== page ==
Furthermore, the global demand for nursing expertise is high, presenting opportunities for international practice. As per the information available from a credible resource, the United States has reportedly welcomed thousands of nurses educated abroad into its healthcare workforce since the year 2007. Such opportunities can provide unique cross-cultural experiences and can expand your professional network, further enriching your nursing career.

Continuous learning and professional development are fundamental in nursing. The field of healthcare is in a state of constant flux, with new research, methodologies, and technologies continually emerging. Regular professional development ensures that you stay current, enabling you to deliver the best possible care to your patients. This could involve attending seminars, undergoing further training, or staying updated through nursing journals and publications.

With a willingness to learn, the capacity to adapt, and a commitment to quality care, the potential for growth in this profession is boundless.

The Future of Nursing

As you contemplate this career path, understanding the prospects of becoming a registered nurse is paramount. The U.S. Bureau of Labor Statistics provides encouraging data, with the nursing profession projected to experience significant growth, outpacing the average for all other occupations in the coming decade. This expansion is largely attributed to an aging population and escalating healthcare needs, placing registered nurses at the forefront of demand.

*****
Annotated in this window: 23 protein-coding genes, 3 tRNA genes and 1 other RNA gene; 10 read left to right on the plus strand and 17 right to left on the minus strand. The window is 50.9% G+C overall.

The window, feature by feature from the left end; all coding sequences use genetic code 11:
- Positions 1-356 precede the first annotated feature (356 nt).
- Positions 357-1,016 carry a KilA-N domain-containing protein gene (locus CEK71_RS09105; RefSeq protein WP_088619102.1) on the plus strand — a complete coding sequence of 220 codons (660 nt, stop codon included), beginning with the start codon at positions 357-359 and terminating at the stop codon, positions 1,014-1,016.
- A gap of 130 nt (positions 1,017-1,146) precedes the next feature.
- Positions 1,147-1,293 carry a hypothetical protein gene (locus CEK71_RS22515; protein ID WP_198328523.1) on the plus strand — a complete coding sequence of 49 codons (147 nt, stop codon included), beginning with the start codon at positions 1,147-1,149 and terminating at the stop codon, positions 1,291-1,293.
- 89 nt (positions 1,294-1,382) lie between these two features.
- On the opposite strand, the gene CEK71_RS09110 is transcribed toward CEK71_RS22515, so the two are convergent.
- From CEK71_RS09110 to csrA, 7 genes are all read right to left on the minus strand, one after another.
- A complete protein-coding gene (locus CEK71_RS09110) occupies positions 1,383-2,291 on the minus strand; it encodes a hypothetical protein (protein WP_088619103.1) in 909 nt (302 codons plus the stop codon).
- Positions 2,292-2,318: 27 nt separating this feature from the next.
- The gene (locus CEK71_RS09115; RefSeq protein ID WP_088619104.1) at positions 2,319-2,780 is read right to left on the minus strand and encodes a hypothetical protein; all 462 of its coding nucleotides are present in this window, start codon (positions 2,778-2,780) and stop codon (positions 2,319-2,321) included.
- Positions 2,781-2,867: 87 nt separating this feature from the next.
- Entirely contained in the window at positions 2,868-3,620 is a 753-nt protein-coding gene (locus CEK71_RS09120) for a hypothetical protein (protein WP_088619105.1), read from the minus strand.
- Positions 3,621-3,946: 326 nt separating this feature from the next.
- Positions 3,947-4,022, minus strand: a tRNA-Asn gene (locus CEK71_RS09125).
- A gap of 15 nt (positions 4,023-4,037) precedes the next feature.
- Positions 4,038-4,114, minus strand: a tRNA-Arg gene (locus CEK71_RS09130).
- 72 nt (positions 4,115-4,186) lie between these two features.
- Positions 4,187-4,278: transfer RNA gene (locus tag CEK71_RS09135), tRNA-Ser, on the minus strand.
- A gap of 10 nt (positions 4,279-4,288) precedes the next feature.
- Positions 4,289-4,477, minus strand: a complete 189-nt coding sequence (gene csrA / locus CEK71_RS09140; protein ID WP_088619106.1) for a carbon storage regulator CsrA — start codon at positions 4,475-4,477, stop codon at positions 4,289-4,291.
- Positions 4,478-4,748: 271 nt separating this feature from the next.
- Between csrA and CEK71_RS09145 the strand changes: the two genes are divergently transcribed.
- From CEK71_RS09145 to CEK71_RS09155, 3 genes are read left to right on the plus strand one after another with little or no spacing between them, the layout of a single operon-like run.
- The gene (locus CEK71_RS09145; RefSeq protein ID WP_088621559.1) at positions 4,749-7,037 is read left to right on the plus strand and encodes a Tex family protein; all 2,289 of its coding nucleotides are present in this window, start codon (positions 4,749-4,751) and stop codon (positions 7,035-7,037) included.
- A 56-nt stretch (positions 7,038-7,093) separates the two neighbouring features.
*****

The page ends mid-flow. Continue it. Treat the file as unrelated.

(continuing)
Why become a nurse, you may ask? Becoming a nurse is about more than job security. It’s about making a difference in people’s lives every day. As a registered nurse, you have the opportunity to provide care, comfort, and support during some of the most challenging times in people’s lives.

Becoming a registered nurse may be a challenging journey, but it’s filled with opportunities for learning growth and immense personal satisfaction. With these steps for becoming a nurse in mind, you can plan your path and look forward to a rewarding career in healthcare.